Matthew VanDyke, an American journalist and documentary filmmaker who took part in the Libyan civil war as a foreign fighter against the Qaddafi forces, has resorted to crowd-funding to produce Not Anymore: A Story of Revolution, a short movie which documents the Syrian revolution and what it stands for.
The movie [Warning: Graphic], posted for free on YouTube in September 2013, shows Syrian civilians protesting against the Assad regime and activists singing when a blast happened. The footage takes us through the destroyed city of Aleppo (Homs) and shows armed people who were once civilians but had turned into rebels fighting for the freedom of their country. The director chats with activists in English while some songs and local conversations can be heard in Arabic in the background.
In his words, this YouTube film
[…..] has won more than a dozen awards and is an official selection in more than 75 film festivals around the world. Director Matthew VanDyke has released the film online for free and without any ads on it weeks ahead of schedule because NOW is the critical time for YOU to take action in support of Syria.
This is YOUR film.
“Not Anymore: A Story of Revolution” is a 15-minute documentary film about the war in Syria, directed and produced by American Matthew VanDyke and Nour Kelze (a Syrian journalist who is also the star of the film).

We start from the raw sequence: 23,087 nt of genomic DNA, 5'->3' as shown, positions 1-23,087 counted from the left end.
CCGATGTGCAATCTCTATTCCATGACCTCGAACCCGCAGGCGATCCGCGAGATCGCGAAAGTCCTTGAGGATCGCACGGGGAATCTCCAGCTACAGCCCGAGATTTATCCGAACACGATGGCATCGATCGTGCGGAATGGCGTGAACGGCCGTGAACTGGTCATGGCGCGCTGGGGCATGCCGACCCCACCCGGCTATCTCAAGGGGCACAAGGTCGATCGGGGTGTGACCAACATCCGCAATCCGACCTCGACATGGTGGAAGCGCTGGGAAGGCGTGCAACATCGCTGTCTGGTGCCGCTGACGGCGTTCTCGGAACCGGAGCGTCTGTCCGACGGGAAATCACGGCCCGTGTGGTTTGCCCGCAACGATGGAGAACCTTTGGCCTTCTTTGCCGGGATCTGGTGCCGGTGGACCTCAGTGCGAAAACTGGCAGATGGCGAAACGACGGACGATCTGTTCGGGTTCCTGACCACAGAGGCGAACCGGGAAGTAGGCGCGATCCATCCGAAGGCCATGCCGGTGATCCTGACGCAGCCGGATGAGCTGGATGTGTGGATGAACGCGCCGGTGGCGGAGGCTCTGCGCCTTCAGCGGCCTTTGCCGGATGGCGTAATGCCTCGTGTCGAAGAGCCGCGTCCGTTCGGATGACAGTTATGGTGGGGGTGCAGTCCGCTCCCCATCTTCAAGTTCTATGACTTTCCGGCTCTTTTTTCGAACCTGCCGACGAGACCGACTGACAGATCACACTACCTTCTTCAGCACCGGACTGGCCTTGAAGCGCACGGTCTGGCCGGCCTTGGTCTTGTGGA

The film tells the story of the Syrian struggle for freedom as experienced by a 32 year old rebel commander, Mowya, and a 24 year old female journalist, Nour Kelze, in Aleppo, Syria.
The film clearly and concisely shows why the Syrian people are fighting for their freedom, told through the emotional words of two powerful characters whose lives have been turned upside down and torn apart by war.
Filming in Syria was dangerous and difficult. VanDyke and Kelze faced aerial bombardment, artillery, mortars, snipers, and the persistent threat of kidnapping. In addition, VanDyke was branded a terrorist by the Assad regime on the Syrian State TV channels.
Here's the short movie for you to watch:
Support our work
Global Voices stands out as one of the earliest and strongest examples of how media committed to building community and defending human rights can positively influence how people experience events happening beyond their own communities and national borders.
Please consider making a donation to help us continue this work.